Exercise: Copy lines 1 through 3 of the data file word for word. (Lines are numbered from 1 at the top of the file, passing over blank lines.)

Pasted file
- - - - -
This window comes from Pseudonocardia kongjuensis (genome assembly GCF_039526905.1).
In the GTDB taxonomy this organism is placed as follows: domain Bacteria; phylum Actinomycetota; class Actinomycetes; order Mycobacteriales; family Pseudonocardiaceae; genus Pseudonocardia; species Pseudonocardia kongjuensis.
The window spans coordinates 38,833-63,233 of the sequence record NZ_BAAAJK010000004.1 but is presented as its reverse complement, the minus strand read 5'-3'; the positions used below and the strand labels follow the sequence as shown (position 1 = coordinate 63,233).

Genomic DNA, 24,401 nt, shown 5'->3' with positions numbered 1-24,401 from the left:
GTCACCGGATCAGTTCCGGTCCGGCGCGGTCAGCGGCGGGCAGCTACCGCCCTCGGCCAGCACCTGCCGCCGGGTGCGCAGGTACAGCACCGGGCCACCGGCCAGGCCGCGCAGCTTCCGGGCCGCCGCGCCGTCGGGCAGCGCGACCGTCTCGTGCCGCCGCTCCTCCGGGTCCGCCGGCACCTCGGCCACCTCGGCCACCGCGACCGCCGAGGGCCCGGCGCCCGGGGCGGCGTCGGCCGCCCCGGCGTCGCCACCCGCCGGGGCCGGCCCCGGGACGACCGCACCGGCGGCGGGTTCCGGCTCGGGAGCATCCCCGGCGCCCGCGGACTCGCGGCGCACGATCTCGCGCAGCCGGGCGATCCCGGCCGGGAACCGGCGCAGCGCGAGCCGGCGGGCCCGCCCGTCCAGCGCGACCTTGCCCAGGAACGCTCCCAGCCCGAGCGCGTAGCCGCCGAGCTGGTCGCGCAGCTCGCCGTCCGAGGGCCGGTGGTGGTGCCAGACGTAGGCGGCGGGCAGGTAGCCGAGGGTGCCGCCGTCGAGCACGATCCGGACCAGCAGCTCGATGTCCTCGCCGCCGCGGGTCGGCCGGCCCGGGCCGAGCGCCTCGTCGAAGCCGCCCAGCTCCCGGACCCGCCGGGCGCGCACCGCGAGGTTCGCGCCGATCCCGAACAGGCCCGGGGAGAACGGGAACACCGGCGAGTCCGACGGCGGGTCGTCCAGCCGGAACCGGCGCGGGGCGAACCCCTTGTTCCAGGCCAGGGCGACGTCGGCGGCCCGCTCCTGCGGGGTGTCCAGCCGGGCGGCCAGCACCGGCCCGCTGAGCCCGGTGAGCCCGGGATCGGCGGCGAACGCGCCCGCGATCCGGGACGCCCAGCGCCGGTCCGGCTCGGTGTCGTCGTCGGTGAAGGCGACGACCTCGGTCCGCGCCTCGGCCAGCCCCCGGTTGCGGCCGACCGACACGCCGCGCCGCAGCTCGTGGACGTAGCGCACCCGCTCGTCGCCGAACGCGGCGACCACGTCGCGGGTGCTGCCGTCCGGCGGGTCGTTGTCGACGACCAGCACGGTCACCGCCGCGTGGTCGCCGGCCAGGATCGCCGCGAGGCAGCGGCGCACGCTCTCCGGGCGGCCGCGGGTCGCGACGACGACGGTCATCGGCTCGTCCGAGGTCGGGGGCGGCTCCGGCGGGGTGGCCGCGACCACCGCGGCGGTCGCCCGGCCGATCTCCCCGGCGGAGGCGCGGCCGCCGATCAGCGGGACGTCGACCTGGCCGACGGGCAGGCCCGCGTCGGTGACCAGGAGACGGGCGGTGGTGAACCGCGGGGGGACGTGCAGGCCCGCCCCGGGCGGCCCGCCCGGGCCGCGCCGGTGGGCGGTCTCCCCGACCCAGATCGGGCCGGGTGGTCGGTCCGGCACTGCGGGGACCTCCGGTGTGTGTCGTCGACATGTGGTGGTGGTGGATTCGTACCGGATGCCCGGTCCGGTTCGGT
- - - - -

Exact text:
This window comes from Pseudonocardia kongjuensis (genome assembly GCF_039526905.1).
In the GTDB taxonomy this organism is placed as follows: domain Bacteria; phylum Actinomycetota; class Actinomycetes; order Mycobacteriales; family Pseudonocardiaceae; genus Pseudonocardia; species Pseudonocardia kongjuensis.
The window spans coordinates 38,833-63,233 of the sequence record NZ_BAAAJK010000004.1 but is presented as its reverse complement, the minus strand read 5'-3'; the positions used below and the strand labels follow the sequence as shown (position 1 = coordinate 63,233).